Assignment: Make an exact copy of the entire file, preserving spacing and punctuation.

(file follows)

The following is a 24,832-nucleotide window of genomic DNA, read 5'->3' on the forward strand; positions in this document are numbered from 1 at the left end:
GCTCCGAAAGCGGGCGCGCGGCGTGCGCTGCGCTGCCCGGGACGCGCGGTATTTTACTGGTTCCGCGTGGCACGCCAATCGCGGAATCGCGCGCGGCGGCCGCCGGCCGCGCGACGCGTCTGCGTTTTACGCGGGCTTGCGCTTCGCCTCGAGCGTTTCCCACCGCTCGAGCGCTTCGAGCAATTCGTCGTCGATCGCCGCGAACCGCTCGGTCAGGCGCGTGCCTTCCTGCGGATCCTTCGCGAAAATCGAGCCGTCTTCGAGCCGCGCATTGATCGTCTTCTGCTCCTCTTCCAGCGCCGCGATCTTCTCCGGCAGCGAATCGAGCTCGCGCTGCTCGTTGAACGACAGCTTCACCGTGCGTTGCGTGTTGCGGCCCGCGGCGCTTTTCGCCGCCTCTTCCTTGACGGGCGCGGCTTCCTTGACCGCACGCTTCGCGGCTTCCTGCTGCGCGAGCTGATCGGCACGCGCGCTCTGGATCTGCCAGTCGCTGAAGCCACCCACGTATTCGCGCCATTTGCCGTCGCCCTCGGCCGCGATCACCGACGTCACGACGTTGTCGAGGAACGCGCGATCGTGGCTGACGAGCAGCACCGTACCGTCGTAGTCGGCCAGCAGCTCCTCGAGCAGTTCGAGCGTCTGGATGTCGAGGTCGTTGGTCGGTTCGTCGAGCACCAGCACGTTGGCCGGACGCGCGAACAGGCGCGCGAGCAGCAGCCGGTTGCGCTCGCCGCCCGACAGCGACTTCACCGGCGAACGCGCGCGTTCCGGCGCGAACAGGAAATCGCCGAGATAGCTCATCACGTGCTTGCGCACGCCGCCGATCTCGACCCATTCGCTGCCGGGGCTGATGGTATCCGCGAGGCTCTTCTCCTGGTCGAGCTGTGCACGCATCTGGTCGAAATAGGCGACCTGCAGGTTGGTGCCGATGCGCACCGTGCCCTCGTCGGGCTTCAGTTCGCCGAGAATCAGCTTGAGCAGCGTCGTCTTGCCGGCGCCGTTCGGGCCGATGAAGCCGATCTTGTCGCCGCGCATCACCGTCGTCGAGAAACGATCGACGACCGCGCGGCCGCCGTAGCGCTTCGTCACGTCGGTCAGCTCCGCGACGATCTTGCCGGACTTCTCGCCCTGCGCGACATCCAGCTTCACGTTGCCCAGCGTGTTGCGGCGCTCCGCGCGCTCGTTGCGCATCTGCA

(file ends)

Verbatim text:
The following is a 24,832-nucleotide window of genomic DNA, read 5'->3' on the forward strand; positions in this document are numbered from 1 at the left end:
GCTCCGAAAGCGGGCGCGCGGCGTGCGCTGCGCTGCCCGGGACGCGCGGTATTTTACTGGTTCCGCGTGGCACGCCAATCGCGGAATCGCGCGCGGCGGCCGCCGGCCGCGCGACGCGTCTGCGTTTTACGCGGGCTTGCGCTTCGCCTCGAGCGTTTCCCACCGCTCGAGCGCTTCGAGCAATTCGTCGTCGATCGCCGCGAACCGCTCGGTCAGGCGCGTGCCTTCCTGCGGATCCTTCGCGAAAATCGAGCCGTCTTCGAGCCGCGCATTGATCGTCTTCTGCTCCTCTTCCAGCGCCGCGATCTTCTCCGGCAGCGAATCGAGCTCGCGCTGCTCGTTGAACGACAGCTTCACCGTGCGTTGCGTGTTGCGGCCCGCGGCGCTTTTCGCCGCCTCTTCCTTGACGGGCGCGGCTTCCTTGACCGCACGCTTCGCGGCTTCCTGCTGCGCGAGCTGATCGGCACGCGCGCTCTGGATCTGCCAGTCGCTGAAGCCACCCACGTATTCGCGCCATTTGCCGTCGCCCTCGGCCGCGATCACCGACGTCACGACGTTGTCGAGGAACGCGCGATCGTGGCTGACGAGCAGCACCGTACCGTCGTAGTCGGCCAGCAGCTCCTCGAGCAGTTCGAGCGTCTGGATGTCGAGGTCGTTGGTCGGTTCGTCGAGCACCAGCACGTTGGCCGGACGCGCGAACAGGCGCGCGAGCAGCAGCCGGTTGCGCTCGCCGCCCGACAGCGACTTCACCGGCGAACGCGCGCGTTCCGGCGCGAACAGGAAATCGCCGAGATAGCTCATCACGTGCTTGCGCACGCCGCCGATCTCGACCCATTCGCTGCCGGGGCTGATGGTATCCGCGAGGCTCTTCTCCTGGTCGAGCTGTGCACGCATCTGGTCGAAATAGGCGACCTGCAGGTTGGTGCCGATGCGCACCGTGCCCTCGTCGGGCTTCAGTTCGCCGAGAATCAGCTTGAGCAGCGTCGTCTTGCCGGCGCCGTTCGGGCCGATGAAGCCGATCTTGTCGCCGCGCATCACCGTCGTCGAGAAACGATCGACGACCGCGCGGCCGCCGTAGCGCTTCGTCACGTCGGTCAGCTCCGCGACGATCTTGCCGGACTTCTCGCCCTGCGCGACATCCAGCTTCACGTTGCCCAGCGTGTTGCGGCGCTCCGCGCGCTCGTTGCGCATCTGCA